Dogs, mules, men, all fell before the arrows of the angry god. The
bodies of the dead were burned on great piles of wood, and the smoke
rose black toward the sky.
For nine days the clanging of the silver bow was heard. Then Achilles
called the hosts of the Greeks together, and before them all he spoke
thus to Agamemnon: "Let us go home, Son of Atreus," he said, "rather
than perish, as we surely
 shall do if we remain here. Else let us ask
a priest why Apollo treats us thus harshly."
But it was easy to tell why Apollo was angry, and Calchas, a seer,
answered Achilles in plain-spoken words. "The wrath of the god is upon
us," he said, "for the sake of the priest whom Agamemnon spurned,
refusing to accept the ransom of his daughter. Let Chryseis be sent
back to her father, and for sacrifice also a hundred beasts, that the
anger of the god may be pacified."
Deep was the wrath of Agamemnon as he listened to the words of Calchas.
"Thou seer of evil," he cried, his eyes aflame with anger, "never yet
hast thou told me the thing that is pleasant. Yet that the hosts of
our army perish not, I will send the maiden back. But in her place
will I take Briseis the Faircheeked, whom Achilles has in his tent."
When Achilles heard these words he drew his sword to slay Agamemnon.
But before he could strike a blow he felt the locks of his golden hair
caught in a strong grasp, and in a moment his rage was checked, for he
knew the touch was that of the goddess Athene. None saw her save
Achilles, none heard as she said to him, "I came from heaven to stay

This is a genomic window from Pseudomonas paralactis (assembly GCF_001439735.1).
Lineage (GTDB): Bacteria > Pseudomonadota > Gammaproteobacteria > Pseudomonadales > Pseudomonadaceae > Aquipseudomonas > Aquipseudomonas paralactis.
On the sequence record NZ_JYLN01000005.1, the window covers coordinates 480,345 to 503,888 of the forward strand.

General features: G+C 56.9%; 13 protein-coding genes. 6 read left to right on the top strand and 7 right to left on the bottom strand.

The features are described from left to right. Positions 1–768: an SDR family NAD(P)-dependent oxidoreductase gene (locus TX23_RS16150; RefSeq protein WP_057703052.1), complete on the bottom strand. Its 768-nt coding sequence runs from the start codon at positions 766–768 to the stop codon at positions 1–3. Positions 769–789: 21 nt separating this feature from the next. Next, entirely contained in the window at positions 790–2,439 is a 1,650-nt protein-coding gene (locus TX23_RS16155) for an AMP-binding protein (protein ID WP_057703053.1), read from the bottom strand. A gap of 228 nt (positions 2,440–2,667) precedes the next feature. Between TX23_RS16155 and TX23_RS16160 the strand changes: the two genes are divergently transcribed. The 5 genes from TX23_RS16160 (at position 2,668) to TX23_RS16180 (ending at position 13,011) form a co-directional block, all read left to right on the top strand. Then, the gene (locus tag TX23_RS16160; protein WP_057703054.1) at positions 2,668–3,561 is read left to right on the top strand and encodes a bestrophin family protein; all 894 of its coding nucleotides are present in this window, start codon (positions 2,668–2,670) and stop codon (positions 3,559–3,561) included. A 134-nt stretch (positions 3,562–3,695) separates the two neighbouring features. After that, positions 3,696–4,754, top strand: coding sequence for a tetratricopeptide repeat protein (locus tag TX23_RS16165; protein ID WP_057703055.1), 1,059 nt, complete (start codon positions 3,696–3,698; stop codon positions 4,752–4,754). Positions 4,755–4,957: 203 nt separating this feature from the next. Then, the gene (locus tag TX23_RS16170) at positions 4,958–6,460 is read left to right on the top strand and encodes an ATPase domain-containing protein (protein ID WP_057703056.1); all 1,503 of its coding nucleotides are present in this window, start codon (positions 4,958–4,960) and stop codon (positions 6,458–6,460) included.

thine anger. . . . Go to now, cease from strife, and let not thine hand draw
Then Achilles sheathed his sword, saying, "Goddess, needs must a man
observe thy saying even though he be very wroth at heart, for so is the
Yet although Achilles struck no blow, bitter were the words he spoke to
the king, for a coward did he deem him and full of greed. "If thou
takest from me Briseis," he cried, "verily, by my staff, that shall not
blossom again seeing it has been cleft from a tree, never will I again
draw sword for thee. Surely I and my warriors will go home, for no
quarrel have we with the Trojans. And when Hector slaughters thy
hosts, in vain shalt thou call for Achilles."
Well did Agamemnon know that he ought to soothe the
 anger of Achilles
and prevail on him to stay, for his presence alone could make the
Trojans fear. Yet in his pride the king answered, "Thou mayest go and
thy warriors with thee. Chieftains have I who will serve me as well as
thou, and who will pay me more respect than ever thou hast done. As
for the maiden Briseis, her I will have, that the Greeks may know that
I am indeed the true sovereign of this host."
The Assembly then broke up, and Chryseis was sent home under the charge
of Odysseus, one of the bravest of the Greek warriors.
When the priest received his daughter again, he at once entreated
Apollo to stay his fatal darts, that the Greeks might no longer perish
in their camp. And Apollo heard and laid aside his silver bow and his
arrows of death.
Then Agamemnon called heralds, and bade them go to the tent of Achilles
and bring him Briseis of the fair cheeks. "Should Achilles refuse to
give her up," said the angry king, "let him know that I myself will
come to fetch the maiden."
But when the heralds told Achilles the words of the king, he bade
Patroclus bring the damsel from her tent and give her to the messengers
of Agamemnon. And the maiden, who would fain have stayed with
Achilles, was taken to the king.